Sylvia Berger was preparing dinner when she heard the ambulance siren. She remembers thinking, “I hope it’s not anyone I know.” A few minutes later the police were at the front door. Berger’s 17-year-old son Rhett, they reported, had committed suicide.
No one had seen it coming. The boy had close friends and was generally well liked. He was an energetic teenager who loved acting and music and had taught himself to play the guitar and drums. In fact, he’d recently put a deposit on a new set of cymbals.
“After he died,” recalls his mother, “I found his school diary, and he’d written ‘I’m a no-hoper’ and ‘I’m a bum’ and things I just never knew he thought about himself, because he was always the opposite, like ‘I’m going to be a rock star.’”
This true account of a teen suicide is an all-too-familiar story. In spite of intense efforts to validate feelings of self-worth in today’s younger generation, an increasing number of people struggle with low self-esteem. The brave face of going along with the feel-good crowd often masks deeper emotions of despair and worthlessness.
What is the key to preventing low self-esteem? In his review of available research, Nicholas Emler, professor of social psychology at the London School of Economics, observes that the strongest influences on self-esteem are the individual’s parents. This includes genetic factors, although genes are not the most important parental contribution to the formation of either healthy self-esteem or low self-esteem, as clinical psychologist Marilyn J. Sorensen notes. A specialist in relationship and self-esteem issues, she claims, “A child’s view of herself begins to form as soon as the child is born. . . . If . . . she is consistently criticized, ridiculed, or told she can’t do things right, she begins to question her competency and adequacy” (Breaking the Chain of Low Self-Esteem, 1998).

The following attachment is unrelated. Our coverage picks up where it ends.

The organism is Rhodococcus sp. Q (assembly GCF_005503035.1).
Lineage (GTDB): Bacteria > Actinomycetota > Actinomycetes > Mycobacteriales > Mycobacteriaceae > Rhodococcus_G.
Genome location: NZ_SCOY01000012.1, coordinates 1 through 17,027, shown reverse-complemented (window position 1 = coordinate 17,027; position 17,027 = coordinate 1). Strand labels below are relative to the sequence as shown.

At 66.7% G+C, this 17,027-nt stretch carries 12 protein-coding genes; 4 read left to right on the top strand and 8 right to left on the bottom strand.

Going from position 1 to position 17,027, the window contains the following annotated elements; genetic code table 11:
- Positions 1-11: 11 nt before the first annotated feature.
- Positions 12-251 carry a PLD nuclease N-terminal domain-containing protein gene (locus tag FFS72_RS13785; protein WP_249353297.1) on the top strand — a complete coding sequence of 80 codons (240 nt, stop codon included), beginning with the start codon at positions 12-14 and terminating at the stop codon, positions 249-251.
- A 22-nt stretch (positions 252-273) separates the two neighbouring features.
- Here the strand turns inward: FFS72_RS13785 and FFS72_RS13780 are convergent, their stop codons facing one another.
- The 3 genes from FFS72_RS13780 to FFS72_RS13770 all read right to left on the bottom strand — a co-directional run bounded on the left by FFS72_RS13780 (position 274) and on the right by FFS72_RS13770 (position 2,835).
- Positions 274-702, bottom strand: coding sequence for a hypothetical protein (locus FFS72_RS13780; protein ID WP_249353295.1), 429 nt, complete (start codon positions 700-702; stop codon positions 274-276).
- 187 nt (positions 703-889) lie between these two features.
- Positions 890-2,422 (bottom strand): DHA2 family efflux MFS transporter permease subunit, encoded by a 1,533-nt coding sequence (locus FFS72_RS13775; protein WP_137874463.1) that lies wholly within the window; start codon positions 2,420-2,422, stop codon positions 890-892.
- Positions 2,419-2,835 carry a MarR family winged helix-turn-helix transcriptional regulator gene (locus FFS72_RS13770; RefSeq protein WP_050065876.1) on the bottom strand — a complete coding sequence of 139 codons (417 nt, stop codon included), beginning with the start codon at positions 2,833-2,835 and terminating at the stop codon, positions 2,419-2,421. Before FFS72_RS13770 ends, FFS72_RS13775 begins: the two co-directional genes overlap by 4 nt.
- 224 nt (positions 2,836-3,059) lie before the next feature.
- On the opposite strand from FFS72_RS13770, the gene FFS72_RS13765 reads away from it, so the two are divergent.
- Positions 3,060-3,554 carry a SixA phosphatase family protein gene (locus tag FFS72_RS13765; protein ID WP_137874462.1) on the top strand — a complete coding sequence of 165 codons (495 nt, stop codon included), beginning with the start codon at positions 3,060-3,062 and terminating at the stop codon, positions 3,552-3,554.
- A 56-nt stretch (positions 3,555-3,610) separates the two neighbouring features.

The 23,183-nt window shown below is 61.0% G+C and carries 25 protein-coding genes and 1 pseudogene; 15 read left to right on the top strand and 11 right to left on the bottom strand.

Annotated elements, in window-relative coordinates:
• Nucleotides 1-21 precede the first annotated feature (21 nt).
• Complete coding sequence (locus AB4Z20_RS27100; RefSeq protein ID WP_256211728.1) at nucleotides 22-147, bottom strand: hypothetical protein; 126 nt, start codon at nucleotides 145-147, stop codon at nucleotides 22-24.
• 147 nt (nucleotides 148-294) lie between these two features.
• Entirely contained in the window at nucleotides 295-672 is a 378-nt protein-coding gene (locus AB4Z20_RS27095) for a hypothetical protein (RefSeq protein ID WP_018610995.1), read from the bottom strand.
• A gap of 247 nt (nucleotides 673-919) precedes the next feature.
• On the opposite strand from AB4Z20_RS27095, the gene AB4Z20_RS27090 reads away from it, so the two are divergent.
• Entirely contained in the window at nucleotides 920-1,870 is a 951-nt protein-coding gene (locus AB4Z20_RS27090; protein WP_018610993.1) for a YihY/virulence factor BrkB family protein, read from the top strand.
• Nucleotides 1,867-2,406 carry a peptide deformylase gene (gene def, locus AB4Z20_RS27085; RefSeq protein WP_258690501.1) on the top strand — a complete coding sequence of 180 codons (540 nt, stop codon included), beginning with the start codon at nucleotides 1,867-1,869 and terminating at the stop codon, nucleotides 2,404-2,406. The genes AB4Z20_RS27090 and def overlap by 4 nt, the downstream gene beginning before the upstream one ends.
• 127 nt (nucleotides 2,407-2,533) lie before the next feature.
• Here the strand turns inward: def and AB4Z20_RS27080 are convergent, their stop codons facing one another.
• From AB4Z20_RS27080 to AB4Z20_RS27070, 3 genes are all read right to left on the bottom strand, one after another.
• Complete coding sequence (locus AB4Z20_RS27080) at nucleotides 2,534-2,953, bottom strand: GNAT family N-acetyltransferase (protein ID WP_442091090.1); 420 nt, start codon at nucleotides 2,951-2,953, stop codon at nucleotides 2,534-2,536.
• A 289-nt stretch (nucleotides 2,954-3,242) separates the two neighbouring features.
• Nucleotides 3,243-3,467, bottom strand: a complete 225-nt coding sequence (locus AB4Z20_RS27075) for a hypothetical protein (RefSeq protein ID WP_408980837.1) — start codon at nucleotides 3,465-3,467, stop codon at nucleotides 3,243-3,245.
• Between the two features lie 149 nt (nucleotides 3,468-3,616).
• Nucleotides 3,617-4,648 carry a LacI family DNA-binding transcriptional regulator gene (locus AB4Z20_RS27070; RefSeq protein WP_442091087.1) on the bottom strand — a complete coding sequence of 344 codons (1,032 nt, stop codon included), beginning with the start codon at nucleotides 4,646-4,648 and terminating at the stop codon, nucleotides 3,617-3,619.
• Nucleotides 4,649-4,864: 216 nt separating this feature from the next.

We cannot escape the fact that most of the feelings we have about ourselves are formed in childhood. Parenting style is therefore critical to healthy self-esteem. Constant negative influences will devalue the worth of the child in his or her own mind. Criticism, verbal and physical abuse, lack of affection—all contribute to a low opinion of self that will stay with the child into adulthood. Sorensen writes, “People with low self-esteem have believed the worst about themselves so strongly and for so long that they readily discard any feedback that contradicts their belief.”
Parents should communicate by words and actions to their children that they are loved and wanted. They should give sincere affection and provide a secure, safe environment that fosters positive relationships with family, peers, teachers and other role models. A recognizable structure of authority and outgoing love from parent to child will provide a basis for a healthy view of self.